Tort reform becomes Pence’s first legislative loss

Gov. Mike Pence was dealt his first loss Thursday when a state senator gave up his efforts to push a “loser pays” tort reform bill that was part of the Republican’s first-year legislative agenda.

Sen. Mike Delph, the Carmel Republican who was carrying the measure on Pence’s behalf, filed a motion to pull the bill from further consideration this year. He said he will focus instead on the governor’s proposal to lower Indiana’s income tax.

“I went and spoke with the governor’s office and we agreed it would probably be best to withdraw it and revisit the issue sometime in the future,” Delph said.

The bill would have required the losing side in all civil litigation to pay the winner’s attorney fees and other costs – an idea championed by the U.S. Chamber of Commerce, but that Indiana-based business groups have not sought.

The issue proved tricky for Pence. His staff asked Delph to carry the measure on the governor’s behalf – but since then, Pence has steadfastly refused to address on it.

His press secretary, Kara Brooks, said “no” when asked if the governor’s office would react to Delph’s decision. Pence’s staff has similarly answered other questions about the roposal in recent weeks.

Pence was asked about the bill on the WFYI-Indianapolis television program “Indiana Lawmakers,” and said only that his campaign’s “Roadmap for Indiana” – which does not include tort reform – “was by no means intended to be exhaustive.”

Delph is also the lead author of Pence’s proposal to lower Indiana’s individual income tax rate from 3.4 percent to 3.06 percent.

A co-author is Sen. Brent Steele, the Bedford Republican who chairs the Senate Judiciary Committee, where the tort reform bill had been assigned. Delph said Steele opposed the tort reform proposal.

“I didn’t want to put him in an awkward spot, and I know the governor doesn’t want to put him in an awkward spot – especially when he’s one of the co-authors of the tax cut proposal,” Delph said.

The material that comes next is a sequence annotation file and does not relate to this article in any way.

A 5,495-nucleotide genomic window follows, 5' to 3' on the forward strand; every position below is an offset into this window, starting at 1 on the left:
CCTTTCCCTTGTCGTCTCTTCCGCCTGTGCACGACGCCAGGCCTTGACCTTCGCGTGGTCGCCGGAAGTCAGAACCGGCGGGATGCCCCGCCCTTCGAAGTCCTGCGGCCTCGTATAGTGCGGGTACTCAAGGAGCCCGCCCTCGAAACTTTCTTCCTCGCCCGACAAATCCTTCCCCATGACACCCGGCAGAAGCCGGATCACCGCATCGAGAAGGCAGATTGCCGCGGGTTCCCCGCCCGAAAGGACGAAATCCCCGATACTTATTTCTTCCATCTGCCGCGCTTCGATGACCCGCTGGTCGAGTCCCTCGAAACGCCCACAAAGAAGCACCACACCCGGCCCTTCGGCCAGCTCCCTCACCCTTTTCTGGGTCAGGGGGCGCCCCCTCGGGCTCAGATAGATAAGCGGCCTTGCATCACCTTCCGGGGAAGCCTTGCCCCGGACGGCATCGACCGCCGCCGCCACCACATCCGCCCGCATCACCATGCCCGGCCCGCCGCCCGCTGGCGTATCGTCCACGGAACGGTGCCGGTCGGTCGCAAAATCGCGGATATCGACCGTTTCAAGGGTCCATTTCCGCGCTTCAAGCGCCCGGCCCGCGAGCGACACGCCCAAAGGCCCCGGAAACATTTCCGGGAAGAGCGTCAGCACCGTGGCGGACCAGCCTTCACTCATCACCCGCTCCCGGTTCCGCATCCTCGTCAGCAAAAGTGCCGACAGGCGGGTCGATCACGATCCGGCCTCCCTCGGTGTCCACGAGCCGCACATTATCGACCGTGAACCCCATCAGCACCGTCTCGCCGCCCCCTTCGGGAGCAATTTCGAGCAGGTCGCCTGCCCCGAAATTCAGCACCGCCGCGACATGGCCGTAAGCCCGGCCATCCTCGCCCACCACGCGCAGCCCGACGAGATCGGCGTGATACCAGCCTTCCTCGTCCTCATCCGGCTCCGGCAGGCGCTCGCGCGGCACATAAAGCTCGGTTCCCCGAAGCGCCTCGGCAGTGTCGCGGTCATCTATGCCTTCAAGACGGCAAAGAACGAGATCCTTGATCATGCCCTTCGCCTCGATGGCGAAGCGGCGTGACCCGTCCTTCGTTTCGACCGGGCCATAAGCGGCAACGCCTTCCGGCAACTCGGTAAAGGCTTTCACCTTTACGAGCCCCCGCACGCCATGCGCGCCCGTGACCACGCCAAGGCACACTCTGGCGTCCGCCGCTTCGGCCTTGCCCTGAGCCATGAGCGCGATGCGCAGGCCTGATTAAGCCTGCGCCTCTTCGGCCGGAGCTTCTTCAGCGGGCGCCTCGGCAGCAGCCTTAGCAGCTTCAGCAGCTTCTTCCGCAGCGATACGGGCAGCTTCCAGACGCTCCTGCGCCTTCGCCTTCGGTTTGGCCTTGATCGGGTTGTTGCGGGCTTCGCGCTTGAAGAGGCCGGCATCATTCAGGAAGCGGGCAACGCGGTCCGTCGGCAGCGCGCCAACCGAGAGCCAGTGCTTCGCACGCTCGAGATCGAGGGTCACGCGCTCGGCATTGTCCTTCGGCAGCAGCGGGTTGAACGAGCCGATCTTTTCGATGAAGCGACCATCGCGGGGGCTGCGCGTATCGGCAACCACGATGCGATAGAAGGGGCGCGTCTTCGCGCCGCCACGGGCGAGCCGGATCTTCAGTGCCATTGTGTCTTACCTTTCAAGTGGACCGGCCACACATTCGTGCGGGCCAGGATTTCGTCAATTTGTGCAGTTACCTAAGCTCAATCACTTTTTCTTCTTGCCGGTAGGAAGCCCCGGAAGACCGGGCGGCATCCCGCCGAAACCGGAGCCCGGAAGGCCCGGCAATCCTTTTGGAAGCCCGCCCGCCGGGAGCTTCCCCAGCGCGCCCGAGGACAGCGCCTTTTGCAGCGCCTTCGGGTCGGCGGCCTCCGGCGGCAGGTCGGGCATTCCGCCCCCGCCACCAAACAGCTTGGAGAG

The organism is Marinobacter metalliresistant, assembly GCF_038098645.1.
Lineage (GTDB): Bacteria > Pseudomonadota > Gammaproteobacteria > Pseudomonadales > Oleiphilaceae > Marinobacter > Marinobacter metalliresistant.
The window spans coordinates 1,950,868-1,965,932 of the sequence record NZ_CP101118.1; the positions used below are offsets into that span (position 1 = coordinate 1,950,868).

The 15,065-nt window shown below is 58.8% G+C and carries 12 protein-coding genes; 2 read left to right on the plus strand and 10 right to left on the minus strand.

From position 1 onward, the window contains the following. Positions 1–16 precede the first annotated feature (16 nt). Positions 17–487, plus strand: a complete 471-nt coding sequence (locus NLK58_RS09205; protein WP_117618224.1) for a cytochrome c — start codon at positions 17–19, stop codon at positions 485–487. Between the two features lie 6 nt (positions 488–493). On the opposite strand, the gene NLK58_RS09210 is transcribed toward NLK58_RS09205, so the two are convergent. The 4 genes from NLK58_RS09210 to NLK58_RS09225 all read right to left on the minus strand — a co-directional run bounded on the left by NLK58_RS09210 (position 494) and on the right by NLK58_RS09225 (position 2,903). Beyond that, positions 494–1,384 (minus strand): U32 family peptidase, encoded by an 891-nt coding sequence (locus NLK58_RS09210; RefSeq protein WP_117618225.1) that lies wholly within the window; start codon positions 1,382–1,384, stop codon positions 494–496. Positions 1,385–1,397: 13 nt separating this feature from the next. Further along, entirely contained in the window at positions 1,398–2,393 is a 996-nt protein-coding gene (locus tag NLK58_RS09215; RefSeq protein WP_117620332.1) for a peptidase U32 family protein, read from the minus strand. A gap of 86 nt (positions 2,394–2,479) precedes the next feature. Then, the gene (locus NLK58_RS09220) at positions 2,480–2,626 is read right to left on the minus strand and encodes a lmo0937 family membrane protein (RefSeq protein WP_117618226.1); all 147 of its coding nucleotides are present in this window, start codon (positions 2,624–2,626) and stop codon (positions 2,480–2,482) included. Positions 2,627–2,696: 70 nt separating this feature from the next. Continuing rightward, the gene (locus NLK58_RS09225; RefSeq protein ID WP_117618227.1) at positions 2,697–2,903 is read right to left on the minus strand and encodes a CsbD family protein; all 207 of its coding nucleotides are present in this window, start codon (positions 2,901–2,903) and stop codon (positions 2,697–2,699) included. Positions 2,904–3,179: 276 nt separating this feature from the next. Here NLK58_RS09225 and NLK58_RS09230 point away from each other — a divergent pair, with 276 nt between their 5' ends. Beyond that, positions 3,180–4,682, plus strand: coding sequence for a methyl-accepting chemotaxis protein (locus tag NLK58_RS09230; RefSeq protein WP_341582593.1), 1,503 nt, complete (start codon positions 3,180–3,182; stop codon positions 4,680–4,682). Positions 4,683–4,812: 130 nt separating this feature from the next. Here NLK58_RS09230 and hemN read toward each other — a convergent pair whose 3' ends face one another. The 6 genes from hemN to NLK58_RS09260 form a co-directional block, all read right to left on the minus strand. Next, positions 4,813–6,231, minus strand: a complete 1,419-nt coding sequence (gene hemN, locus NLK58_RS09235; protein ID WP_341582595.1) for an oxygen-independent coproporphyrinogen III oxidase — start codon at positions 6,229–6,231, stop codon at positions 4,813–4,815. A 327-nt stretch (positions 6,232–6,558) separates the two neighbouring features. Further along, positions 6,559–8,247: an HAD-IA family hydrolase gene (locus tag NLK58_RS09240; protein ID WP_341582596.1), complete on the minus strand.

Delph said his focus will be on pushing that tax cut for Pence. “That’s his top priority,” Delph said, “and that’s my top priority to try to help him.”

Confusion over Pence’s approach to tort reform continues

During a news conference Thursday, Republican Gov.-elect Mike Pence held his “Roadmap for Indiana” in the air, pointed to it and said it “will be enough for us to focus on” in terms of his 2013 legislative agenda.

Later that day, state Sen. Mike Delph, R-Carmel, said he’s carrying Senate Bill 88, a tort reform measure that would require the losing side to pay all legal fees in civil litigation because Pence’s team asked him to. That “loser pays” proposal is nowhere to be found on Pence’s roadmap.

So is tort reform part of Pence’s legislative agenda?

On Thursday, his spokeswoman did not respond to requests for comment on the issue.

On Friday, Pence cancelled interviews with multiple media outlets, including the Courier & Press. But he spoke with the Fort Wayne Journal Gazette’s Niki Kelly, who tweeted that he did not answer a direct question about whether he is pushing tort reform. “Our legislative agenda is a work in progress,” he said.

The Indianapolis Star’s Mary Beth Schneider reported in Friday’s paper that Pence’s incoming chief of staff, Bill Smith, said “there’s a difference between having a focus on something and having a position on things” — an implication that Delph’s tort reform is just one of many ideas to come from a legislator that Pence might support.

But Delph told The Star that “a member of Pence’s staff asked me to do it.”

“This was not on my radar till they asked me to do it. I’m just trying to be supportive of the governor-elect,” Delph said.

Pence spokeswoman Christy Denault on Friday afternoon declined to address Delph’s bill specifically and said the governor-elect’s team will roll out his legislative agenda once he takes office next week.

“We’ve talked to a lot of different legislators about a lot of pieces of legislation. We’ll be prepared week one to start talking about specifics of that legislative agenda,” she said.

Delph is also the lead author of one of Pence’s very top priorities: A bill that would cut Indiana’s individual income tax from 3.4 percent to 3.06 percent.